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Judge ends ankle monitoring of Weems paramedic

David Adlerstein
The Apalachicola Times

A 46-year-old former Weems paramedic, accused of molesting two elderly female patients during transport, has been relieved of having to wear an ankle bracelet while out on bond awaiting trial.

At a June 8 online hearing. Circuit Judge Charles Dodson granted a motion by public defender Courtenay Miller to have the electronic monitoring device removed from Robert E. Lee Major, who had been accused in April 2019 of four counts of lewd and lascivious molestation of an elderly or disabled person, all second-degree felonies.

Robert Major

With the death earlier this year of one of the two women, three of the four charges were dropped in February 2020, leaving Major facing a single charge.

Miller argued that because his client is employed by A-1 Quality Docks & Boat Lifts out of Eastpoint, his ankles are required to be under water at times, and the ankle bracelet hindered his ability to do that.

“He’s been on the monitor since September with no violations,” Miller told the judge during the online hearing.

Major, who had been stripped of his paramedic license in Michigan for an alleged sexual misconduct incident while on the job, later moved south to Georgia and was subsequently hired by Weems.

Following his arrest, then Weems Memorial Hospital CEO H.D. Cannington issued a statement in which he said a criminal background check through the Florida Department of Law Enforcement conducted prior to Major’s Sept. 3, 2018 hiring, “did not indicate a criminal record, and we had no indication of such behavior in his past or he would never have been hired.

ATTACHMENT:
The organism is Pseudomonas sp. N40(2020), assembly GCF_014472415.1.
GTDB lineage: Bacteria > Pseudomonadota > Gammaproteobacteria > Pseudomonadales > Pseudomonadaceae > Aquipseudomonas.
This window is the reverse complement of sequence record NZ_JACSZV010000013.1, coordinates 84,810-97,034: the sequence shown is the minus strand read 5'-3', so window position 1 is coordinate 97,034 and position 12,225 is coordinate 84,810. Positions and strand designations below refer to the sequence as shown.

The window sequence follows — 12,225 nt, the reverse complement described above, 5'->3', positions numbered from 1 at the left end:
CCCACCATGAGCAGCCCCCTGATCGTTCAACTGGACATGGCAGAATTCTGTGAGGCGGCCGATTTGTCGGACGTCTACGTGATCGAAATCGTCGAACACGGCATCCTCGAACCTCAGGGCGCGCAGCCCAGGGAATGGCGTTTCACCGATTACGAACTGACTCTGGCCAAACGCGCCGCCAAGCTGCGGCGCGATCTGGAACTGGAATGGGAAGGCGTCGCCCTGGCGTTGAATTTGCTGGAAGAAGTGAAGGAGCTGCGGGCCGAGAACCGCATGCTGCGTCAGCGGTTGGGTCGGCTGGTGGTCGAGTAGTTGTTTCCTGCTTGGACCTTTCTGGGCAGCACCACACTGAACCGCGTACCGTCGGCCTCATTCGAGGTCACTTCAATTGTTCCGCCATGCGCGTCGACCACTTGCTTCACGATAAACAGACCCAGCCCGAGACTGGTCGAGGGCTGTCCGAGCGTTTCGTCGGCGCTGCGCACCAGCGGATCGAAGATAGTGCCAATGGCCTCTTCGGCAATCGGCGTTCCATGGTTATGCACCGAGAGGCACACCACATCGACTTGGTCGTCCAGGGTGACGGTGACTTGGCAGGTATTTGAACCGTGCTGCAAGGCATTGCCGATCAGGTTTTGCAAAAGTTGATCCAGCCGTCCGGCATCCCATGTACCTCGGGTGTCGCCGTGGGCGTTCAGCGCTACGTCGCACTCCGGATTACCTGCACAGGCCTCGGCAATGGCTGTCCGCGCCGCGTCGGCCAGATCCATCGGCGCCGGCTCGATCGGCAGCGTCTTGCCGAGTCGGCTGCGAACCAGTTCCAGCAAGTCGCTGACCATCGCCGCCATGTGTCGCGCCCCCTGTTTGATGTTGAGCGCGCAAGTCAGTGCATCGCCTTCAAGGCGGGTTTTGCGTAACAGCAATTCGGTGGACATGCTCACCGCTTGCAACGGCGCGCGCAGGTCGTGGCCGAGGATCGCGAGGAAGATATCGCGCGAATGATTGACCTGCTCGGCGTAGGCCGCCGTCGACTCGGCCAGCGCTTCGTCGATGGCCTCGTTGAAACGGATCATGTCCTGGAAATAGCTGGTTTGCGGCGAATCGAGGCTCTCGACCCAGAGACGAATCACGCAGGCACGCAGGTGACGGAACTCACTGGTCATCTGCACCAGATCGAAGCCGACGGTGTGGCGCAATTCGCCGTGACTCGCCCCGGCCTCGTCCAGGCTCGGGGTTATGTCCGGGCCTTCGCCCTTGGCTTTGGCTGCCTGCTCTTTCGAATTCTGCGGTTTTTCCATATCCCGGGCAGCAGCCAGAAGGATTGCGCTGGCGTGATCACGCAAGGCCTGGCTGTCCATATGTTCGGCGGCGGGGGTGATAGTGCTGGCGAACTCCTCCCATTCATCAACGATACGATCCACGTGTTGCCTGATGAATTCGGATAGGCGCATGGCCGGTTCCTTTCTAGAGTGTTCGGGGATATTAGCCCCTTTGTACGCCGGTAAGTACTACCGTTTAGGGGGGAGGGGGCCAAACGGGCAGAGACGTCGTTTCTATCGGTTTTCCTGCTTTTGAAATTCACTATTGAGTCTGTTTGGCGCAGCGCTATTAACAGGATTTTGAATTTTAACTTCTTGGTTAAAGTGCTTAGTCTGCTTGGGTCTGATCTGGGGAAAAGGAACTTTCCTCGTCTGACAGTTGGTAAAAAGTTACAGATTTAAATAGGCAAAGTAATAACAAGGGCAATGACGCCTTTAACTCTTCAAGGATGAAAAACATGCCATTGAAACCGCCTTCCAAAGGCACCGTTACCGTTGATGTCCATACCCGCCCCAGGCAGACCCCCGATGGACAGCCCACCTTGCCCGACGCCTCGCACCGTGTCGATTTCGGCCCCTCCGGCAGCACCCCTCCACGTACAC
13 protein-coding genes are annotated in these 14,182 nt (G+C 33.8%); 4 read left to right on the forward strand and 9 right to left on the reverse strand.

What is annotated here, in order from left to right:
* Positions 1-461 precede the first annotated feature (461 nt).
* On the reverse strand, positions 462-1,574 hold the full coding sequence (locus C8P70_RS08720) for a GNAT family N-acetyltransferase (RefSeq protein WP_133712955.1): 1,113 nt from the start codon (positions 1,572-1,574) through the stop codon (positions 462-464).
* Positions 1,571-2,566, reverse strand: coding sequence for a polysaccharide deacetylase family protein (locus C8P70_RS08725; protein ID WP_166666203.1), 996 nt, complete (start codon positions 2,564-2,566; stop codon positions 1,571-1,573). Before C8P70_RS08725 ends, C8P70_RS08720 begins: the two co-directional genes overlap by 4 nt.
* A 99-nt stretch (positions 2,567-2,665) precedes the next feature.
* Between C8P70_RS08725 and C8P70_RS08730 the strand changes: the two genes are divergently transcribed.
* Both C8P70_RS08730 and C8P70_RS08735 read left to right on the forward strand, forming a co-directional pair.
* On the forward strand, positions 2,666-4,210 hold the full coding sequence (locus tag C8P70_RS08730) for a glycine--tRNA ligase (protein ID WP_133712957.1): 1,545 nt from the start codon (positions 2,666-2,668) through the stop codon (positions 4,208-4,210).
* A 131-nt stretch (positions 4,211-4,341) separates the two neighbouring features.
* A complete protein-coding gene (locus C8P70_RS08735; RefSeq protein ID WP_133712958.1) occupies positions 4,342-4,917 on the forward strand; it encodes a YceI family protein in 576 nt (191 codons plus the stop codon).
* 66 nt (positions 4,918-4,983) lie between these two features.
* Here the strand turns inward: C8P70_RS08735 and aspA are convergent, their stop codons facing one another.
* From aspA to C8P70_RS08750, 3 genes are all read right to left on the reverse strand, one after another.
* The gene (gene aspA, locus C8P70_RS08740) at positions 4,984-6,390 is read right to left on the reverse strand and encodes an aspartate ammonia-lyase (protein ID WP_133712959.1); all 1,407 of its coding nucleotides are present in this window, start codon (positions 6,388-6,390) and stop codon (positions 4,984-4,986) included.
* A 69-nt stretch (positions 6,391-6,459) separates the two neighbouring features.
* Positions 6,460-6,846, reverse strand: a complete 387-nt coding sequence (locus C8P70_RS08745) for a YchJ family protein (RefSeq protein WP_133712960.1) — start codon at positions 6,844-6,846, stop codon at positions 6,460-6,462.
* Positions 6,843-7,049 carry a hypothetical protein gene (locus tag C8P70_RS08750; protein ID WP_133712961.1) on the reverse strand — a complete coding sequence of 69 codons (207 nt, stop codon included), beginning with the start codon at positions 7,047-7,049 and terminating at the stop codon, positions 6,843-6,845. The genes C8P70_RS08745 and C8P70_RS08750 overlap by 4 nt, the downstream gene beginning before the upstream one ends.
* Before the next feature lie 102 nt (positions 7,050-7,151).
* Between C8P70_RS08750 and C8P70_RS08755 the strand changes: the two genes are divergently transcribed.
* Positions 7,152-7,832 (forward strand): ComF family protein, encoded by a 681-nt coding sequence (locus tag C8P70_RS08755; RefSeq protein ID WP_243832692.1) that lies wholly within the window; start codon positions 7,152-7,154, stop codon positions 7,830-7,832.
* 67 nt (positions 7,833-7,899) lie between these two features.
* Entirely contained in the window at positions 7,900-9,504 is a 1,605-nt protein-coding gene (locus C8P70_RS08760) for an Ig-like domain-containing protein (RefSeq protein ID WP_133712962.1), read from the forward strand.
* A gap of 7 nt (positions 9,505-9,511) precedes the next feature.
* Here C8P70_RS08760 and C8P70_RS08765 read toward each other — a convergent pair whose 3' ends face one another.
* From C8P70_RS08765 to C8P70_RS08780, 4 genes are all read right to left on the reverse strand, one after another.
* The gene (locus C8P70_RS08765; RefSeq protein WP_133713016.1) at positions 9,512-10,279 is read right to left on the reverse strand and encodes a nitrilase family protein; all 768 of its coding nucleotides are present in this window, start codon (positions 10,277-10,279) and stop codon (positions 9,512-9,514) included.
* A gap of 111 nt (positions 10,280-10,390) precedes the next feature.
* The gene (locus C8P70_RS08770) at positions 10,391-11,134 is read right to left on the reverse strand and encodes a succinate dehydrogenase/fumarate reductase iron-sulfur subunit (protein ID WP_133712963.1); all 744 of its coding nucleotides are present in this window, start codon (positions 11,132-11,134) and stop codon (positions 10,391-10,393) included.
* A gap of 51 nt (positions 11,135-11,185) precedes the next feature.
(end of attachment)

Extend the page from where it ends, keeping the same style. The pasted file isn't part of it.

“We did not know he had ever worked in Michigan, or he was ever licensed in Michigan,” Cannington said. “He did not disclose that.”

The CEO said the hospital relied on references from DeKalb County EMS, in Fort Payne, in northern Alabama, where Major was working just prior to starting at Weems.

At the Zoom hearing regarding the ankle monitor, Dodson heard from the alleged victim in Major’s case, who objected to the removal of it. Assistant State Attorney Jared Patterson said that “while there have been no violations (of ankle monitoring rules), there have been some incidents that have occurred. (She) is still upset and fearful.”

The woman said that she had encountered Major at a grocery store in Carrabelle. “We’ve run into each other,” she said. “It’s just another excuse for him to run like he done before. I object to this; I’m a wreck over this.

“We’re bound to run into each other. I don’t leave my home at all because of this,” she said. “I’ve been through the worst of the worst in my life (but) I’ve never dealt with this before.”

Major’s attorney sought to downplay the alleged victim’s objections, arguing that his client was merely at the checkout line and did not initiate the confrontation.

She said that she noticed his mustache and beard were gone, and so she inquired as to who he was.

“He gave me that smile that I hate,” she said. “I lost it, I literally lost it. I’m a wreck. A brave solder is supposed to swallow that (but) I never expected to run into him.

“I am 65 years old and I have been to hell and back,” she said. “I wake up shaking. If I go to the dollar store I’m shaking. I don’t want to live like this. I never know what day I’m going to turn the corner and there he is.”

Patterson told the judge Major “did not appear to antagonize the victim,” and that he would remain on supervision, but without the ankle monitor requirement.

In granting the monitor’s removal, Dodson stressed that the no-contact order remains in effect. “Make sure your client goes above and beyond this no-contact,” he said.